By a conservative estimate, over half the clothes in my wardrobe were black. From age 14, when I padded around the high school campus barefoot in my favorite black leotard and patched jeans; through college, where I swooped across campus in a long black wool cloak; to my 20s in the early 1980s, when I went clubbing in New York in a black micro-miniskirt, to graduate school, where I wrote my dissertation cozied up in a huge black cashmere pullover. From the vintage black-lace gypsy dress I danced in through so many parties to the soft black-cotton maternity shift that cradled my belly through two pregnancies to the tight black Ann Taylor top with the portrait neckline that I wore to give poetry readings — black was just how it was– for nearly four decades.
Once in a while, during that time, people would say something about my wardrobe. Starting when I was in college, my mother used to tell me she didn’t think I should wear so much black. When I asked why, she could only say, “maybe I’m old-fashioned, but it depresses me.” She said it for so many years that I stopped listening, if I ever had. I ignored her because I loved wearing black; it made me feel safe, strong, slim, smart, and sophisticated.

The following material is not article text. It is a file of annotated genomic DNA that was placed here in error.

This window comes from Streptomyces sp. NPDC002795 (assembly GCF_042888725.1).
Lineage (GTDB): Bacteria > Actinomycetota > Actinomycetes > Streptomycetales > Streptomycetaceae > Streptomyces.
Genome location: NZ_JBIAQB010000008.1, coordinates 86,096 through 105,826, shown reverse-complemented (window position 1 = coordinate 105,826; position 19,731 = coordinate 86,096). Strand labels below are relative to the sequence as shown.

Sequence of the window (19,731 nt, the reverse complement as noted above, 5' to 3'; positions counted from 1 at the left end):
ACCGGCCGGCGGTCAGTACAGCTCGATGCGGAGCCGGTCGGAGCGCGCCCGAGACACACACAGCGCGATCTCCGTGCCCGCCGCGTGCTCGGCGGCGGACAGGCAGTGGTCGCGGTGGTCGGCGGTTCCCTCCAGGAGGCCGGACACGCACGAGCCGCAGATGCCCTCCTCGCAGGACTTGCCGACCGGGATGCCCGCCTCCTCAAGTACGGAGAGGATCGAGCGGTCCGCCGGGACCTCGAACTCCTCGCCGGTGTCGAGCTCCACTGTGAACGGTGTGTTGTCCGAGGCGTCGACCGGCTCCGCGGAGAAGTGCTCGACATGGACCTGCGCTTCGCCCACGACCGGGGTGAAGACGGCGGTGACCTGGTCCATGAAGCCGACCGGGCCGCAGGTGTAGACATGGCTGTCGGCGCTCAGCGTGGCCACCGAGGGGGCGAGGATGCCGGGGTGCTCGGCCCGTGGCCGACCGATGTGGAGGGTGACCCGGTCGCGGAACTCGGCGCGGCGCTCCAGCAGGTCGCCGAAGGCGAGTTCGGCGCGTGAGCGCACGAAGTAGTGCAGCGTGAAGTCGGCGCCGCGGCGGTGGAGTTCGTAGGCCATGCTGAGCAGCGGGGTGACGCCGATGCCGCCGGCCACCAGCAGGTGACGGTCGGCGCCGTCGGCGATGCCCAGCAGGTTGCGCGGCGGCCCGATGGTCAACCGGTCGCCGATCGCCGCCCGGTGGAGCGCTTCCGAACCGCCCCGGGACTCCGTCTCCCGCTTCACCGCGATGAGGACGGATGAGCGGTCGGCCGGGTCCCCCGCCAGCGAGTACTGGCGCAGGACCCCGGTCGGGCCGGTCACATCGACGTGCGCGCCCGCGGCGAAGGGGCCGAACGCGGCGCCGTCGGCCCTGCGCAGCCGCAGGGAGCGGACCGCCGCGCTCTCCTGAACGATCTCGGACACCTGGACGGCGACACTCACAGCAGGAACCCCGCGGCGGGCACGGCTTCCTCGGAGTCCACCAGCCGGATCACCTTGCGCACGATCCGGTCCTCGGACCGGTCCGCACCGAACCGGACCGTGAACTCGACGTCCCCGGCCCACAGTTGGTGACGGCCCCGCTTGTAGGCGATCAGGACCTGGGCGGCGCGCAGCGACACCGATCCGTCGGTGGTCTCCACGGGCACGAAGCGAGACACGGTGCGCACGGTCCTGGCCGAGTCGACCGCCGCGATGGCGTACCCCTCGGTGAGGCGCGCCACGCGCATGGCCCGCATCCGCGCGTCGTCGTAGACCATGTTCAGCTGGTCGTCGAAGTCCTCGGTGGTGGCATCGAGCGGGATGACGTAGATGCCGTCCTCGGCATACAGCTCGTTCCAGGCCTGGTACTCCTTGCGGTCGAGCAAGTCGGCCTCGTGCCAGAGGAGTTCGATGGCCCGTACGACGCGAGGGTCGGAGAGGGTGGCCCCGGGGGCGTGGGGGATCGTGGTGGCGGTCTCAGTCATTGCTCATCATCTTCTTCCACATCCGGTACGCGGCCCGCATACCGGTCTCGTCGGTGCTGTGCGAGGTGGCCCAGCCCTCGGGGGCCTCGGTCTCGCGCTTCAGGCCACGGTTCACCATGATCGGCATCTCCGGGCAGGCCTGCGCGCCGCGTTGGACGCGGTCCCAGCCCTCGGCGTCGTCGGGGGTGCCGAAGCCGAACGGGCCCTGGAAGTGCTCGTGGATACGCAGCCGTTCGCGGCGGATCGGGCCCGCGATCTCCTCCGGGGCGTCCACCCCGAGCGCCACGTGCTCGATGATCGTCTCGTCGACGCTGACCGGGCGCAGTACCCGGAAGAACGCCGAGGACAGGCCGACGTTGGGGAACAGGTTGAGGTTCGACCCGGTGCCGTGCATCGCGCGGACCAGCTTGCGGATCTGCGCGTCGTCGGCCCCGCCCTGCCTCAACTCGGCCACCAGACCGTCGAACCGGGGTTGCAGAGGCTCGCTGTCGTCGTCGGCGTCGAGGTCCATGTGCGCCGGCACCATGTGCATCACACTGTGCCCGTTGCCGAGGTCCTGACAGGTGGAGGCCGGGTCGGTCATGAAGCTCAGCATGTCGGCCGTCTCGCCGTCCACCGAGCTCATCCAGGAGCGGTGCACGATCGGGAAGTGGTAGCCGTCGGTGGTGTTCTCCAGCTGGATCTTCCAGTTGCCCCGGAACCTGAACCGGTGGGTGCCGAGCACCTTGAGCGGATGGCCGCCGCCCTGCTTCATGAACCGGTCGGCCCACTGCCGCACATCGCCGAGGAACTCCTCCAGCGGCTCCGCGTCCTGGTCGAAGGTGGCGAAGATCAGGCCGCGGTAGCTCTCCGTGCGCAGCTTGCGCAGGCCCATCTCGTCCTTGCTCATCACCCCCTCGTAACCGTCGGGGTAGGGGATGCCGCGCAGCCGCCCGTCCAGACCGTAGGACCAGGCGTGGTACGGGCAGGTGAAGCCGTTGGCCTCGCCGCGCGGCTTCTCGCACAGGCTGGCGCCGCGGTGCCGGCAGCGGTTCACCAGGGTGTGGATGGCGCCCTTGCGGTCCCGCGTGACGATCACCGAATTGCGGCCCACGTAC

It wasn’t only my mother. I met a woman at a party who “did colors,” and she remarked that she didn’t think black was my most flattering color, I ignored her. After my daughter was born, I took a class from a wonderful, loving painting teacher who told me she didn’t use pure black, but darkest brown or deep purple instead, because she understood that black weakens spiritual energy, I ignored her too.
Ten years later, the daughter who used to sleep in her carseat during that painting class was starting to tease me steadily.
“Mom, you’re wearing black again? Don’t you ever wear anything but black?”
I got defensive. “I wear other colors!”
“Really? Well, show me,” she said.
Who knows if anyone else could have achieved it? My daughter has a way of getting through to me. Or maybe it was just that the time was right.
For whatever reason, the next day I wore no black.
And it felt interesting. If I had to describe it, I’d say that “it tickled.”
But, the experiment over, I went back to mostly black.
Then, just a week later, synchronicity kicked in. At the writing program I was directing, I was approached by two graduating students about the upcoming commencement ceremony. These were two wonderful, wise, women writers: a brilliant, intuitive poet of Inuit descent, deeply rooted in her culture, and a talented, thoughtful African American novelist active in Yoruba tradition. They came to talk to me together to request not to wear the standard black graduation robes. In each of their cultures, they told me, black was considered a “heavy” color to wear, one that could interfere with one’s openness to spirit.
As I thought over what I had heard from these two women from entirely different spiritual traditions, with both of whom I felt much in common on a deep level, it gave a new context to what my mother and daughter had been telling me. Looking back on my experience the previous week, I considered more seriously the voices I had been writing off for so long. And I began to notice how defensively and reflexively I had responded to everyone.
Was my attachment to wearing black simply a fashion convenience?